Wonder what possible beef a cola maker would have with the Fed?
PepsiCo’s chief financial officer has criticized US policymakers’ focus on “core” inflation, arguing that it overlooks the impact of rising prices on consumer spending power.So, food prices in the U.S. have gone up 3% in the last year; gasoline, 30%. But the Fed does not count them towards the overall price rise. Rather, it measures the price of some “core” items that have gone up only 1.2%. That is the official inflation of the country according to the Fed – 1.2% – the 30% fuel price and 3% food prices rise notwithstanding.
The Federal Reserve’s preference for the core price measure that excludes food and energy has stirred controversy as commodity price rises have accelerated and companies have had to judge how much they can pass on costs to hard pressed consumers ... Food prices have climbed nearly 3 per cent in the past year and petrol prices have increased nearly 30 per cent, according to the labour department’s latest consumer price index.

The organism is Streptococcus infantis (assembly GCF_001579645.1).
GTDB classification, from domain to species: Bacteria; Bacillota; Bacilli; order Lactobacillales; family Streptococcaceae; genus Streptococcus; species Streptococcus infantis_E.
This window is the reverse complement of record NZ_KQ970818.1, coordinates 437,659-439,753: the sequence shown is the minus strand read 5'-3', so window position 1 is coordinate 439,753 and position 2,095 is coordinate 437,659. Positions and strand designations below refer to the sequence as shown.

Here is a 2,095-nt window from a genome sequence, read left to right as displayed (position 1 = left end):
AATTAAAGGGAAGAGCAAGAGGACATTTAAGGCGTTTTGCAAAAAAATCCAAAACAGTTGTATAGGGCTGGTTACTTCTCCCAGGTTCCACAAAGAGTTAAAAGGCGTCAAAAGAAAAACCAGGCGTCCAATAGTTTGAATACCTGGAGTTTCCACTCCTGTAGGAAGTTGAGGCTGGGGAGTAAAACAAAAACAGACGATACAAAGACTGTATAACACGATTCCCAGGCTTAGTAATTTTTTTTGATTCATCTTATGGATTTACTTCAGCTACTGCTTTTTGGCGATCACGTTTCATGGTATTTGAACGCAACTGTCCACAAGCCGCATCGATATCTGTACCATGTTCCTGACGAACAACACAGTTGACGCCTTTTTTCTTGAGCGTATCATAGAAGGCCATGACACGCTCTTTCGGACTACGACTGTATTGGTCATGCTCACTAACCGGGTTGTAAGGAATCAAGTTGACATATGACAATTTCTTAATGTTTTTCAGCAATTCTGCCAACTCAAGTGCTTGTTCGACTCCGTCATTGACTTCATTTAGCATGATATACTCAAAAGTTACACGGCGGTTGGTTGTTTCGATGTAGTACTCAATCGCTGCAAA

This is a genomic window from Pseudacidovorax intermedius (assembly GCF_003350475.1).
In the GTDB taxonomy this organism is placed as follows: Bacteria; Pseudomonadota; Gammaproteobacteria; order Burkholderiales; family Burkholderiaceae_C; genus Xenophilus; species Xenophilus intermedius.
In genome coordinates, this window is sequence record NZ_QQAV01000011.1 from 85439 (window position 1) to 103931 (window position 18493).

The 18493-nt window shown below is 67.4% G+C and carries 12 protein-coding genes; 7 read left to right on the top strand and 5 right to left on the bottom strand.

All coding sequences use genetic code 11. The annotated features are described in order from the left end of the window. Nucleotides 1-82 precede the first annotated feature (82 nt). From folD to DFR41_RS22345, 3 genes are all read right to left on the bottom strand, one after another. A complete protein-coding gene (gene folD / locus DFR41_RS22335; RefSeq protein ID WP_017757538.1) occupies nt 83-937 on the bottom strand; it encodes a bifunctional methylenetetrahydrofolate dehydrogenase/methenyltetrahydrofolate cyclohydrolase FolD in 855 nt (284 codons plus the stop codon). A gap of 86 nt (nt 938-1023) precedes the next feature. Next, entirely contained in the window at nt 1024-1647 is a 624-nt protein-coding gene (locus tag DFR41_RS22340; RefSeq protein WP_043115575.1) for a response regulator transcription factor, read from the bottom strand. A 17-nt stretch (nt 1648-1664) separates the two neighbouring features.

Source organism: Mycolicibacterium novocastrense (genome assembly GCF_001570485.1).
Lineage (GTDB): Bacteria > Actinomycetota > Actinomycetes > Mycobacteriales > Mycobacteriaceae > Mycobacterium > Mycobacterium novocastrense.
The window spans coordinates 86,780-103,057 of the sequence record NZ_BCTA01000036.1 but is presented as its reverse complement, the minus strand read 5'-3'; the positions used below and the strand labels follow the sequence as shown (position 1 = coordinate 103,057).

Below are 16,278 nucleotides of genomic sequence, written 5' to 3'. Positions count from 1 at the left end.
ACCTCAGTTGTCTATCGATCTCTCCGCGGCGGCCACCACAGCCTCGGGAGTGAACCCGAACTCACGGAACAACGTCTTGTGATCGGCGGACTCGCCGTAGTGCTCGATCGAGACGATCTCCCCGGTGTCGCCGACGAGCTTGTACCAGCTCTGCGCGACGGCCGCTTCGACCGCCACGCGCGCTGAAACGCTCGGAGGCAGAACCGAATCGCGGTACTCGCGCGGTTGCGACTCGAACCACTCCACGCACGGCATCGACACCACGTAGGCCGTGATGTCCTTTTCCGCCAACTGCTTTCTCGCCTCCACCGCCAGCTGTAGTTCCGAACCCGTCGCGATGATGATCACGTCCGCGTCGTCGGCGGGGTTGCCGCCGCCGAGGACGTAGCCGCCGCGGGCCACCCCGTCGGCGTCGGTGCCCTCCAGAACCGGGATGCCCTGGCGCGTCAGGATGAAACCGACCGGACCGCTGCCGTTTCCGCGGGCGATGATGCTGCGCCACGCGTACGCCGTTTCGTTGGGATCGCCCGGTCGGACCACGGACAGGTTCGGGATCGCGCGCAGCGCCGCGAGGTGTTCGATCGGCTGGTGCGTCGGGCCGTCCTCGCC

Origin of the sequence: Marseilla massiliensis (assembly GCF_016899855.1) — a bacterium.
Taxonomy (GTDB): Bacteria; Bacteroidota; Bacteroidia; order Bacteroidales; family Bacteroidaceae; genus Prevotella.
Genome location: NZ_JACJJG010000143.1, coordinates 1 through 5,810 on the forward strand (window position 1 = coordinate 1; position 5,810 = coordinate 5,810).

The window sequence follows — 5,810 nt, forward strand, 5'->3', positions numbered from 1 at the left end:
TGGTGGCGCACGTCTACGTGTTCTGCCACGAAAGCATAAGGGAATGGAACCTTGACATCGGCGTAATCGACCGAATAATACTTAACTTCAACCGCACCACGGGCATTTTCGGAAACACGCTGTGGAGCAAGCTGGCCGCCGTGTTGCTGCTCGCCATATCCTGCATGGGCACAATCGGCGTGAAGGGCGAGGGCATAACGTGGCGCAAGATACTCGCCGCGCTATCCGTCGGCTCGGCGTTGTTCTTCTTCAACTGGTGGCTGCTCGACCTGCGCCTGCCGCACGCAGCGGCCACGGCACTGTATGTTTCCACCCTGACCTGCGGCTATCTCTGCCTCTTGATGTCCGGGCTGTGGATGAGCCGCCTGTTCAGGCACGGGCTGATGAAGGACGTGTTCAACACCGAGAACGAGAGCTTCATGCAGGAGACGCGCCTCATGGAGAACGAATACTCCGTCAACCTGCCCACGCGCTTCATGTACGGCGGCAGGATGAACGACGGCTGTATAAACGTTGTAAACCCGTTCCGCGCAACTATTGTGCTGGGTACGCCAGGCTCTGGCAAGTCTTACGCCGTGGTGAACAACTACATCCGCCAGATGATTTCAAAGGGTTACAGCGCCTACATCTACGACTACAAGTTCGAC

During the same period, “core” prices rose 1.2 per cent.
O.K, nice summary, you say. But it does not explain the anger of PepsiCo's CFO.
The explanation is that he wants to raise the price of his snacks and beverages but without the official fig leaf of the high inflation index, cannot do that.
But Nasser, if that is so, shouldn’t the CFO of Coca-Cola also be angry?
Good question. For the answer, let's go to today’s FT, under “Coca-Cola sales up despite rise in costs”:
Coca-Cola, the world’s largest soft drinks company by revenues, said on Tuesday that its sales had grown around the world during the first quarter, in spite of rising commodity prices and political turmoil in several of its markets.The CEO of Coca-Cola also confirms the price hikes in the food and energy sectors. But because his company is large, he has other tools for offsetting the costs; no “blanket prices increase” for them. All large companies that dominate the consumer goods market enjoy this privilege. From the FT of April 4, in an interview with the CEO of Nestlé: